Elena Ladik has always had a fondness for the sartorial. Perhaps this is because, growing up in post-war Ukraine, fashionable clothing was inaccessible, and as the youngest child in her family, she could only dream of owning anything new. Regional Museum, one of the oldest museums in Uzbekistan, which is dedicated to preserving As a young woman, Elena went on to study in Saint Petersburg, Russia, obtaining a degree from the Institute of Painting, Sculpture, and Architecture. After graduating she spent years working in the art department of the Fergana the history, culture, and art of the Fergana Valley—an ethnically diverse region that spreads across eastern Uzbekistan, southern Kyrgyzstan, and northern Tajikistan. It was in this position that she developed a particular interest in the rich cultural heritage and national costumes of the Uzbek people.
She began collecting vintage fabrics. Elena says her personal stock grew so large she could have started her own textile museum, but instead she decided to follow a new creative direction as a fashion designer. For the past 15 years, Elena has worked with a team of like-minded artisans to develop a style that combines historical details and techniques with contemporary preferences. She says, “We [don’t] recreate historical clothing in its original form, but we [are] guided by the modern lifestyle and tastes of people who [want] artistic outfits.”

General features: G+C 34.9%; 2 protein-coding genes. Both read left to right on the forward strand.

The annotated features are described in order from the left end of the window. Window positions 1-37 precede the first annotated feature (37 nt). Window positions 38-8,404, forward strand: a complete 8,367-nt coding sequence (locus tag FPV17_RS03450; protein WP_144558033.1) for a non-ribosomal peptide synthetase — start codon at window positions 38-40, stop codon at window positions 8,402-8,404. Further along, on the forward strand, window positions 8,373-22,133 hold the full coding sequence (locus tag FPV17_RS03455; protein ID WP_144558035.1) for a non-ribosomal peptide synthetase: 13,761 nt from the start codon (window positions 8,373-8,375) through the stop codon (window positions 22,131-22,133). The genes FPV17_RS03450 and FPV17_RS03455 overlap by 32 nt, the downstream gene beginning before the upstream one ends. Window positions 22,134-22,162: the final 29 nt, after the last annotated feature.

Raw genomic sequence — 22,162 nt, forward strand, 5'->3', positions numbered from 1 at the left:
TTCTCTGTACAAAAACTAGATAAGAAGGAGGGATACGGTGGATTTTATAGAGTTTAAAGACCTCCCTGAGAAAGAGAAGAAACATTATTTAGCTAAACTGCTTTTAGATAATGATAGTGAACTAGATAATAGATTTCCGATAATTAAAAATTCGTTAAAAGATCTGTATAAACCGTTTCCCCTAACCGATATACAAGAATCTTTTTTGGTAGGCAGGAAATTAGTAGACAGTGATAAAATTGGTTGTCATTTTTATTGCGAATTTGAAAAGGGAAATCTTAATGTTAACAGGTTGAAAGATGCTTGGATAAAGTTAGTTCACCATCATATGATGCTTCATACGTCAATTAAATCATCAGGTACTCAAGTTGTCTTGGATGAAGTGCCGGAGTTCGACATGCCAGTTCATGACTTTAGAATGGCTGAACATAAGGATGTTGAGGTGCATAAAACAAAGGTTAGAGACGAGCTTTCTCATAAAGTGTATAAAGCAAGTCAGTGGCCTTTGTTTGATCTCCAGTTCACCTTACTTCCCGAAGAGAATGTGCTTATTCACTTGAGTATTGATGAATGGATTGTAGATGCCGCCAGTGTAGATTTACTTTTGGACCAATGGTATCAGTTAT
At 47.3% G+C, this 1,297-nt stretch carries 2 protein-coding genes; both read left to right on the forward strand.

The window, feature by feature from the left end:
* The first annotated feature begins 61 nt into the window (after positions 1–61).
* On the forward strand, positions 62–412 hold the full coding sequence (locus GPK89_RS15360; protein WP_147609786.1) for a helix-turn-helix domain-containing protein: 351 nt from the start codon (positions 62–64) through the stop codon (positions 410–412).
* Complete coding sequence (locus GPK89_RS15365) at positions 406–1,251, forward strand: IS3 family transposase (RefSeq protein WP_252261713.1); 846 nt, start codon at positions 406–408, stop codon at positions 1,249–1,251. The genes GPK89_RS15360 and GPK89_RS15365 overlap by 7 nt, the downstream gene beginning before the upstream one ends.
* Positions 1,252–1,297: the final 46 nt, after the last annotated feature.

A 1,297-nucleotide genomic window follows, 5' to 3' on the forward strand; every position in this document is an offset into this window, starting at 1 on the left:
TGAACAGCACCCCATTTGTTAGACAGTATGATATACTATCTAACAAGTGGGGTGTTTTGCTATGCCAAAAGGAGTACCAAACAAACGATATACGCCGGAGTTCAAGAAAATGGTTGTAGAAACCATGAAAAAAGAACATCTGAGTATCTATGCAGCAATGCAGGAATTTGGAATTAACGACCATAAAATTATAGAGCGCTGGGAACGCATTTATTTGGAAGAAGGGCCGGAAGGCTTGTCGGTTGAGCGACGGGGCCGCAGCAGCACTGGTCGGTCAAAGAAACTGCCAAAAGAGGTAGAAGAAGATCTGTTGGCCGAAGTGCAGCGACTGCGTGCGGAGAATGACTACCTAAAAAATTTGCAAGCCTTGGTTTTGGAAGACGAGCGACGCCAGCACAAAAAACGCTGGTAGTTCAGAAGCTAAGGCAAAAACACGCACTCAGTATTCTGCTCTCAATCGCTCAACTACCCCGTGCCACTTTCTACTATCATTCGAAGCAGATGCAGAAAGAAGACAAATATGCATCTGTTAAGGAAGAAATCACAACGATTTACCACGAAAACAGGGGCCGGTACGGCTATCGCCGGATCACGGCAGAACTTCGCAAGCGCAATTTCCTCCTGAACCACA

Elena prefers working with high-quality, handwoven Uzbek silk, cotton and adras (a silk and cotton blend), and vintage fabrics she purchases from village markets, which are then dyed with natural and aniline dyes. Embellishments feature embroidery, ropes made of cotton yarns, beads, buttons, and natural stones. The resulting creations are distinctive and functional collages of rich materials in unexpected combinations of colors and patterns that speak to the cultural history of Uzbekistan and its influences over time.